3. When rendering Shadow-Maps, by default, Aqsis was not applying any Bias, to prevent Self-Shadowing Artifacts.

The first problem was the most-difficult to pinpoint. It would seem that every time I told Ayam to render the scene directly to an Image File, it would start Aqsis, a TIFF File would apparently be generated successfully, but no software that I possessed could view this basic Image File Format (corrupted). My first workaround was, to output the scene to an RIB (Renderman) File, and then to edit that file with a text-editor, to generate a .BMP Image File instead, which could be viewed, once I told Aqsis to render the RIB File.

The real culprit behind this problem seemed to be, that according to the Preferences controlled within Ayam, the rendering of the scene To a File was set to show me a GUI – A Progress Indicator – using full graphics. When I deselected this feature within Ayam – to show a Progress GUI – Aqsis started to produce TIFF Files that were correct and not corrupted. I don’t really know where in the code such an error could take place, but this simple measure put an end to corrupted TIFF Files coming out of Aqsis, for me (under Debian / Jessie).

(Edit 10/31/2017 :

Under Debian / Stretch, due to updates made to ‘Aqsis’, the behavior seems to be the reverse. Here, the Progress-GUI-Box must be shown, in order for any of the software renderings to succeed, including actual renderings as well as shadow-maps. Again, this can be arranged in ‘Ayam’ Preferences.

And additionally, rendering to a ‘piqsl’ preview window no longer works. The need to render the scene to an image-file, seems to be due to an omission of some sort, on the part of Aqsis developers, still to support this preview-window instead. )

This same bug also prevented me from doing my first Shadow-Mapping Exercises, because Shadow-Maps are also rendered, by Aqsis, directly To a Z-File, while Showing the Progress-GUI, so that later attempts to show the scene correctly, would not find any shadow-maps.

The solution to both problems was to un-check the GUI boxes next to the FRender and SMRender Options, within Ayam.

2 ) When selecting the Most-Recently Opened Projects from the Menu within Ayam, Shadow-Maps were also generated but not found. This would happen because Ayam did not have an accurate record, of which project-folder the Most-Recent Project was in, for the purpose of rendering its Shadow-Maps to that folder. What I need to do, is navigate to the project folder at least once, using the message-box within Ayam, and to click on the .AY File from there, and the Shadow-Maps would once-again be saved to the correct PWD – Directory.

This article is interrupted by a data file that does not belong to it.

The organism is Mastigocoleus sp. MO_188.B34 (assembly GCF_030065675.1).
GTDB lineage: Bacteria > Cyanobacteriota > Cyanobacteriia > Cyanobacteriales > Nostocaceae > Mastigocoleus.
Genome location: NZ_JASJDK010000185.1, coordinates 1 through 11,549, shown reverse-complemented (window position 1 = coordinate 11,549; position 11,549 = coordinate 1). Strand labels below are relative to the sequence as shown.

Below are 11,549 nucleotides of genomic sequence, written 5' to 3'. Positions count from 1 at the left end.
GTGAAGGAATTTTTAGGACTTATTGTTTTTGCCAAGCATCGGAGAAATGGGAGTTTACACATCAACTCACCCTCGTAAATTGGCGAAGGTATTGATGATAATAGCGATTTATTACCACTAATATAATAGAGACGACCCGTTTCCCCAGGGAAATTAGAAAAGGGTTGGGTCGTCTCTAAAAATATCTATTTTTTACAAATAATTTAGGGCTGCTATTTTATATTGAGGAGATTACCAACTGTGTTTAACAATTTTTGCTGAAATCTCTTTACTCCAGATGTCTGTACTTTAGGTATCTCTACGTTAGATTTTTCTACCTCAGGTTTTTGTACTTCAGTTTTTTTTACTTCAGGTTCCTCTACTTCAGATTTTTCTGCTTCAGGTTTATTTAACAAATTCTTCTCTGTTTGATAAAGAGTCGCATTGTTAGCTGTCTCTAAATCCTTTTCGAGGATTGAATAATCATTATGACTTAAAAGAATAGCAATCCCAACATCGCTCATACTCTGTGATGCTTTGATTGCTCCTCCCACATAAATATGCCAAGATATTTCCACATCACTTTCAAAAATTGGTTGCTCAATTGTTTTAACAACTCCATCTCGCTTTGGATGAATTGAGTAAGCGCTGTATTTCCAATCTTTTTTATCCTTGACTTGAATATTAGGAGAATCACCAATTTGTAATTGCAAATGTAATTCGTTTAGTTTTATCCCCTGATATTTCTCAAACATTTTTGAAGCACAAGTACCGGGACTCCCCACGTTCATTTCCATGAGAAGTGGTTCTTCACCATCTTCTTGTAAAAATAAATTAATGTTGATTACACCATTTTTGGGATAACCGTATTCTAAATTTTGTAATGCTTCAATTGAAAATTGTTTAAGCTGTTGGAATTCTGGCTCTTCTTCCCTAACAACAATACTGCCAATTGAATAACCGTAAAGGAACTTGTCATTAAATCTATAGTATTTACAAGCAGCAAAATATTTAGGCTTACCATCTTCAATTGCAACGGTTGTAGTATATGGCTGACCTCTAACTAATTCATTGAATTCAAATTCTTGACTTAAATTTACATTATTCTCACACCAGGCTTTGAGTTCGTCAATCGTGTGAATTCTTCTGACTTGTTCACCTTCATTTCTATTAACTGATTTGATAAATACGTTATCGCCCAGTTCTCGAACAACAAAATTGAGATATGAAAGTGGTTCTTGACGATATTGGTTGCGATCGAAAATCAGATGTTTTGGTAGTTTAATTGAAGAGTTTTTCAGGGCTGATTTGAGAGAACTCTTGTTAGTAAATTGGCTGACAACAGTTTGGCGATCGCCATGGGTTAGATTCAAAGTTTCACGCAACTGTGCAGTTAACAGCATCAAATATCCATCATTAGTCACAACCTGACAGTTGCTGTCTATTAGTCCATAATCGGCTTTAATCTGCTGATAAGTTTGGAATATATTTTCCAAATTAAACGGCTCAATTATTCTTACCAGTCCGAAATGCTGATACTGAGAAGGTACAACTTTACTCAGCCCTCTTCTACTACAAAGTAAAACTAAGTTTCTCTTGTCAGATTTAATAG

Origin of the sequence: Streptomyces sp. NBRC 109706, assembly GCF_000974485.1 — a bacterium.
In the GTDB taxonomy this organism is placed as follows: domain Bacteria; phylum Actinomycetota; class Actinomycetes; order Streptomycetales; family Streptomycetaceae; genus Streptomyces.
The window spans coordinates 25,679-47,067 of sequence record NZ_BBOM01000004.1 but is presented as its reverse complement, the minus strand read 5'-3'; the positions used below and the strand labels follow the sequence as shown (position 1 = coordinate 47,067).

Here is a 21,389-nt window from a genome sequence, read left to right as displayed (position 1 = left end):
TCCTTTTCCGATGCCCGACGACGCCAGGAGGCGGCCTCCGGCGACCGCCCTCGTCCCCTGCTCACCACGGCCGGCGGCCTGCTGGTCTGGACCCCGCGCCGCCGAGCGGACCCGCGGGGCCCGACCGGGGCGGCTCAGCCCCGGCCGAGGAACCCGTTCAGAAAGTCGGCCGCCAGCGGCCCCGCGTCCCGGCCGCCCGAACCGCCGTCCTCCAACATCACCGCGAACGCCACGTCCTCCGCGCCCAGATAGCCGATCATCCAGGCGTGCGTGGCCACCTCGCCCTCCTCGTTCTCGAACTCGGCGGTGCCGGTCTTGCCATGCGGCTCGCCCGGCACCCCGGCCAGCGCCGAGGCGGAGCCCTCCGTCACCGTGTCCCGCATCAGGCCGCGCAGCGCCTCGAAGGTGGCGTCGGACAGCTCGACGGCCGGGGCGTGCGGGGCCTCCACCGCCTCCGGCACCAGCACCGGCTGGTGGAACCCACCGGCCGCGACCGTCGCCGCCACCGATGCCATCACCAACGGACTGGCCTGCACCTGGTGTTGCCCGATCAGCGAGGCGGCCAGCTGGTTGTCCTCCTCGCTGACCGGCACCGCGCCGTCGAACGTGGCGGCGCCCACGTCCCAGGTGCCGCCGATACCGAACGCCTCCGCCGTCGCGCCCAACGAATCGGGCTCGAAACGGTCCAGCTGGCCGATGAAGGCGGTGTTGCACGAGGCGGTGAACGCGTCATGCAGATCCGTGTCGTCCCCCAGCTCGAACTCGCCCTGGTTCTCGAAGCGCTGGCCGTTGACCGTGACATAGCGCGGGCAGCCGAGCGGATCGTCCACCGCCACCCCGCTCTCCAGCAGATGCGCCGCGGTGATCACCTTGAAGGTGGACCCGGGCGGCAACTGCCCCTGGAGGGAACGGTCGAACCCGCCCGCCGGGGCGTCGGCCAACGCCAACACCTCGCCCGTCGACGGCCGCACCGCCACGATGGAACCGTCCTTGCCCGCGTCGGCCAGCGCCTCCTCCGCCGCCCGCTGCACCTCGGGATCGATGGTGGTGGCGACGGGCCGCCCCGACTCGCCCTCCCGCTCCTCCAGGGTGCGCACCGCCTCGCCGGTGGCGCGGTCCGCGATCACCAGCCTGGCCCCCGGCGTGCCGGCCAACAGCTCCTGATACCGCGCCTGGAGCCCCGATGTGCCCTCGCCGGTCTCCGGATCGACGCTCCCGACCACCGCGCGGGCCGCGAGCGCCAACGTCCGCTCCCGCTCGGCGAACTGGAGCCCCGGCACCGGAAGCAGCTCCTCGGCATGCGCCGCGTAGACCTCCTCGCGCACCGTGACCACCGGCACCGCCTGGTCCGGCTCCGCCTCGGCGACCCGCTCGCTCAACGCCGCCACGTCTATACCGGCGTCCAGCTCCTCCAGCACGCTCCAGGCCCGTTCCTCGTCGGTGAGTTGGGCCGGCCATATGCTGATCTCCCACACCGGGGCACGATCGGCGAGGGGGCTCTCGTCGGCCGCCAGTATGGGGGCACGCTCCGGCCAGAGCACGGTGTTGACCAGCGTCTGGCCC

3 ) Apparently, Aqsis was defaulting to applying Bias of zero, when rendering Shadow-Maps, which resulted in apparent dimples in the flat surfaces of models, due to those surfaces casting shadows on themselves (Apparently, this problem was solved under Debian / Stretch, without requiring any measures from the user.)

(Edited 10/31/2017 : )

This needed to be corrected with the following Aqsis settings, under Debian / Jessie, in the file ‘.aqsisrc’ :


dirk@Klystron:~$ cat ~/.aqsisrc
Option "display" "string file" ["file_dspy.so"]
Option "display" "string framebuffer" ["piqsl_dspy.so"]
Option "display" "string zfile" ["file_dspy.so"]
Option "display" "string zframebuffer" ["piqsl_dspy.so"]
Option "display" "string shadow" ["file_dspy.so"]
Option "display" "string tiff" ["file_dspy.so"]
Option "display" "string xpm" ["xpm_dspy.so"]
Option "display" "string exr" ["exr_dspy.so"]
Option "display" "string bmp" ["bmp_dspy.so"]
Option "display" "string debugdd" ["debugdd"]
Option "display" "string piqsl" ["piqsl_dspy.so"]

Option "defaultsearchpath" "string shader" ["/usr/share/aqsis/shaders/displacement:/usr/share/aqsis/shaders/imager:/usr/share/aqsis/shaders/light:/usr/share/aqsis/shaders/surface:/usr/share/aqsis/shaders/volume"]

Option "defaultsearchpath" "string display" ["/usr/lib/aqsis"]
Option "defaultsearchpath" "string procedural" ["/usr/lib/aqsis"]

Option "shadow" "float bias0" [0.01]
Option "shadow" "float bias1" [0.05]
Option "shadow" "float bias" [0.01]



One fact which could frustrate the initial attempt to change the Aqsis configuration, was that the newest versions do not even try to read the configuration file, located in ‘/etc/aqsis/aqsisrc’. The best solution is, to copy the file provided there, directly to ‘~/.aqsisrc’, as user, and then to add the values 0.01, 0.05 and 0.01 , in square-brackets, for ‘bias0′, ‘bias1′ and ‘bias’ .

This configuration file actually needs to be located directly in our home-folder, with the dot in front of its name, in order for Aqsis to bother scanning it. Apparently, the source-code of Aqsis now sets the defaults without their being defined in the config file, so that according to some programmers, scanning-in the default-config from ‘/etc/aqsis’ seems unnecessary.

But Under Debian / Stretch, this fix should not be applied. It would break Aqsis.